The majority of the mental mistakes I see being made late in games are by the guy who's averaging 48 minutes a night as head coach. If Josh Smith's too fatigued to get back on defense against Portland, take him out of the damn game. That's the one part of the roster where the Hawks have some depth.

It isn't a fatigued player that calls "Joe Johnson dribbles around the perimeter against five defenders while his four teammates (at least two of whom can't make jump shots should they ever receive the ball here) stand around watching" ever chance he gets in the last four minutes of games until the Hawks finally lose.

To this point I've cut Woodson some slack about this team's lack of depth. (Not that he can sort through the relatively few useful options he has and deploy them optimally.) If he starts using that as an excuse for his own limitations and failings as a head coach, I'll stop being so fair.

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Suns a lot Hawks very little



I, too, decided to save myself for the second game of the Phoenix/Los Angeles back-to-back after it became clear in the third quarter that the Hawks were going to continue to switch on every single pick-and-roll despite Acie Law IV being in the game. It's a testament to their team spirit that the Suns frontcourt players didn't get into a single argument over who would get to set the pick and post up Acie Law this time down the court.


But, hey, in a complete blowout Woodson was able to give Acie Law stretches of (almost) 2 and 4 minutes at point guard before saddling him with Tyronn Lue.

I kept watching to the bitter end in the hopes that a Salim Stoudamire/Eric Piatkowski shootout would break out but ended the night disappointed on that front as well.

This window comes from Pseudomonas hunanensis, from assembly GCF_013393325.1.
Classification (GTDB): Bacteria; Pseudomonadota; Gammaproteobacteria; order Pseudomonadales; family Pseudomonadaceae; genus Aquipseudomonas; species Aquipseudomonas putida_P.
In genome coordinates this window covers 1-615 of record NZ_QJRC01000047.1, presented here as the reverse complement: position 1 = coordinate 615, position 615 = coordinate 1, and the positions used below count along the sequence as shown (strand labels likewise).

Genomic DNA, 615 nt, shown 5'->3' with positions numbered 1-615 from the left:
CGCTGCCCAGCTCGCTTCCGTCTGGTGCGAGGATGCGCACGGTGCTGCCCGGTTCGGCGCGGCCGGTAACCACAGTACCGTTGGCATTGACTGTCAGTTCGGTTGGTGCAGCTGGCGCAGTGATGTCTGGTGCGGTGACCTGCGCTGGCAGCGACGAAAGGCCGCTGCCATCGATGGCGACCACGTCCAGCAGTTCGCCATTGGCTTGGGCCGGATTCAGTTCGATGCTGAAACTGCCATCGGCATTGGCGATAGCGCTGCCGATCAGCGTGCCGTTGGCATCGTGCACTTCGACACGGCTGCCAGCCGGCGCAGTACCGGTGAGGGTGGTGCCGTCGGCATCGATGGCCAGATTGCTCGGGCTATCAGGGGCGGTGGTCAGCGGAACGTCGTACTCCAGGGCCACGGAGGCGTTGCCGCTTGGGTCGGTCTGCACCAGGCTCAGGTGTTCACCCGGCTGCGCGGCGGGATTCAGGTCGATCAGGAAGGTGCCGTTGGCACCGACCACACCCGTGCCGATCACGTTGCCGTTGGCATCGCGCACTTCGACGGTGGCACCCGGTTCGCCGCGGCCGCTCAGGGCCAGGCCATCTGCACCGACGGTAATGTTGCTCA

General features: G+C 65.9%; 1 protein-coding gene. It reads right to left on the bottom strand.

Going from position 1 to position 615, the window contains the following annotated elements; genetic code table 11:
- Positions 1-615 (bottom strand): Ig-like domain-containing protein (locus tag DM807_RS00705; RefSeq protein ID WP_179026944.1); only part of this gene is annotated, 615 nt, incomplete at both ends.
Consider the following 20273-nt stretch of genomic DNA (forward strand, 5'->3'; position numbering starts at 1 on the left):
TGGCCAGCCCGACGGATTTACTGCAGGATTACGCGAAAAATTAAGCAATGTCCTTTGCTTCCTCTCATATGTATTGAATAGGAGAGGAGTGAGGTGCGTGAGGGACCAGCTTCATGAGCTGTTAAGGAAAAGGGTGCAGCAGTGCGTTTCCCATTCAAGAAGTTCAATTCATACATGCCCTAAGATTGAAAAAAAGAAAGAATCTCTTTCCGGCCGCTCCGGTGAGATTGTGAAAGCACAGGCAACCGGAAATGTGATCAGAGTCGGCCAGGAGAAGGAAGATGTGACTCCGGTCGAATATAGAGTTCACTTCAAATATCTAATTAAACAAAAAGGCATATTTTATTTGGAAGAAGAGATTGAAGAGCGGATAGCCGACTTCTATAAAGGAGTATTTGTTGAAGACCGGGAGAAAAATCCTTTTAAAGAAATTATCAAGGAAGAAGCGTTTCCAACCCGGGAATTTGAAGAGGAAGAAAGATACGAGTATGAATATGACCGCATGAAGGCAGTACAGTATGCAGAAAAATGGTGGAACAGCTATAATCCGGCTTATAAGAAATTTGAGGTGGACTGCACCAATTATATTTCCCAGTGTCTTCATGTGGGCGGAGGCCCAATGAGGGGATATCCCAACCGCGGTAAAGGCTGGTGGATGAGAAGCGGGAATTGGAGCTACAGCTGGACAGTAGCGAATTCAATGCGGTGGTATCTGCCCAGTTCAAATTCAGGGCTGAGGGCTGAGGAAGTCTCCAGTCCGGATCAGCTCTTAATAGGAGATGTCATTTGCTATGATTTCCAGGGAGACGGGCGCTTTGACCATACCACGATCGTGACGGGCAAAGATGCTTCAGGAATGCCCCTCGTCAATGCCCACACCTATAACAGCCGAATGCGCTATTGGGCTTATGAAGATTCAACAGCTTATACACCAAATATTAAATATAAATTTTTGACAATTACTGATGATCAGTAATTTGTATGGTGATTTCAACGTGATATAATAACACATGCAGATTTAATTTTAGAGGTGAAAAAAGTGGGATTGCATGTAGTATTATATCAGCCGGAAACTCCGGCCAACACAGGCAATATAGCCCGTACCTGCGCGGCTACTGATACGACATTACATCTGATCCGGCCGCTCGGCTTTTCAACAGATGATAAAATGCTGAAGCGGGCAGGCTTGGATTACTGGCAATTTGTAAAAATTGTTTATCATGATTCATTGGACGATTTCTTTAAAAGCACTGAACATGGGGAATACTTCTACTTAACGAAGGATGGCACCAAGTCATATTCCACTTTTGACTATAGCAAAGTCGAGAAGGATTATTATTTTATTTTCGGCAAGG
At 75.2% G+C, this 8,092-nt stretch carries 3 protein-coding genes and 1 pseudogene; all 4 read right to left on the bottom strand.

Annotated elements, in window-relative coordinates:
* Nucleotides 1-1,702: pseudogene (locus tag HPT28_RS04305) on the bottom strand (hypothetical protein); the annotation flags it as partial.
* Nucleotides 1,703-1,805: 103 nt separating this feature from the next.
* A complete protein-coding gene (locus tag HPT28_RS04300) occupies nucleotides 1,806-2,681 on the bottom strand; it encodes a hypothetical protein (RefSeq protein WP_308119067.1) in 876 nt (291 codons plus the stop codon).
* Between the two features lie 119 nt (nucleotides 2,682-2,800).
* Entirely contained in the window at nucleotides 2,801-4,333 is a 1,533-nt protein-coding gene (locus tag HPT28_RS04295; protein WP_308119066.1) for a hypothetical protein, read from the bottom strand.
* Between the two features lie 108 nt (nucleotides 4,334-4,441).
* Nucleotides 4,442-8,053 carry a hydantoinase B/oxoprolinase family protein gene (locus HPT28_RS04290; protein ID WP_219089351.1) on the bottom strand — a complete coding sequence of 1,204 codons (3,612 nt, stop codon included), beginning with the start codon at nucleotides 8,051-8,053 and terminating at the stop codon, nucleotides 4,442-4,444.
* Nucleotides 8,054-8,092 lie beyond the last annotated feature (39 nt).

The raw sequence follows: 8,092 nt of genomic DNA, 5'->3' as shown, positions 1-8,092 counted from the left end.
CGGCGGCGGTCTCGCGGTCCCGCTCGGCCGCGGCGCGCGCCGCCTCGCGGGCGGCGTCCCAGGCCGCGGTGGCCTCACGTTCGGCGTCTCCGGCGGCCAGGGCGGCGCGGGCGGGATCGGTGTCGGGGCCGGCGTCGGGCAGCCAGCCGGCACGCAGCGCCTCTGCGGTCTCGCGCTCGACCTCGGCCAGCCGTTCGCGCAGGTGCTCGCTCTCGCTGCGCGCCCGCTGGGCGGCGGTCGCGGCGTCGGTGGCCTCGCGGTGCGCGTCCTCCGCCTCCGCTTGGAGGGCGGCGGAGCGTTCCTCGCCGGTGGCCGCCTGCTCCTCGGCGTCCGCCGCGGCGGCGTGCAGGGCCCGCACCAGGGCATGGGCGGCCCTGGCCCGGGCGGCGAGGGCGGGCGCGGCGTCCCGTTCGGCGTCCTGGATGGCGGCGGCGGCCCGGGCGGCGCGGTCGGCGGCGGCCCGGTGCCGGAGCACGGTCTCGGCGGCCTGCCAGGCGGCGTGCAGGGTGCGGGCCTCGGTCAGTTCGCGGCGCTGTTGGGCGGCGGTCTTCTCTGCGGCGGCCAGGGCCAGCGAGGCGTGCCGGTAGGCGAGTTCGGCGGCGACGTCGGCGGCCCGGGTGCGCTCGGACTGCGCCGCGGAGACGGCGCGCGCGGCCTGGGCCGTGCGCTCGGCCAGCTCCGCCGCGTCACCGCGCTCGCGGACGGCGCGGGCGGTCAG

Forget about last night's game. You can't expect a plodding team like the Hawks to compete on the road against the shot-blocking, ball-hawking Phoenix Suns.



Go read this instead.

Josh Smith Jump Shot Log
January 29, 2008 @Phoenix
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The Mario West Defensive Stopper Scorecard will not appear today as Mr. West was inactive last night.

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Tuesday, January 29, 2008

Who's the Best Rookie?

Bradford Doolittle attempts to answer that question over at Basketball Prospectus.
The Al Horford vs. Kevin Durant debate harkens back to a fundamental problem with any rookie-of-the-year designation. We generally award the guy who was best in that season. That's pretty much what the award is for. But in this case, the award is likely to go to the guy who is the best prospect simply because voters will see that 19+ scoring average and think, "That's great...for a 19-year old."
The most interesting table in the article is the list of all rookies who have played at least 200 minutes ranked by their usage rate [The number of possessions a player uses per 40 minutes. Usage Rate = {[FGA + (FT Att. x 0.44) + (Ast x 0.33) + TO] x 40 x League Pace} divided by (Minutes x Team Pace)] compared to the league average. Horford's fourth from the bottom which is partially a testament to his tendency not to take bad shots and partially a testament to the Hawks not getting him the ball often enough.

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Monday, January 28, 2008

The Small Ways Mike Woodson Sacrifices His Team's Margin For Error

There were two examples in last night's game that went beyond his on-going (and oft-chronicled here) indulgence of Josh Smith's worst characteristics (petulance and taking jump shots), his complete inability to design and/or call a useful play in the half-court in the final minutes of a game, not playing Al Horford enough in the fourth quarter, and using Acie Law as an off guard.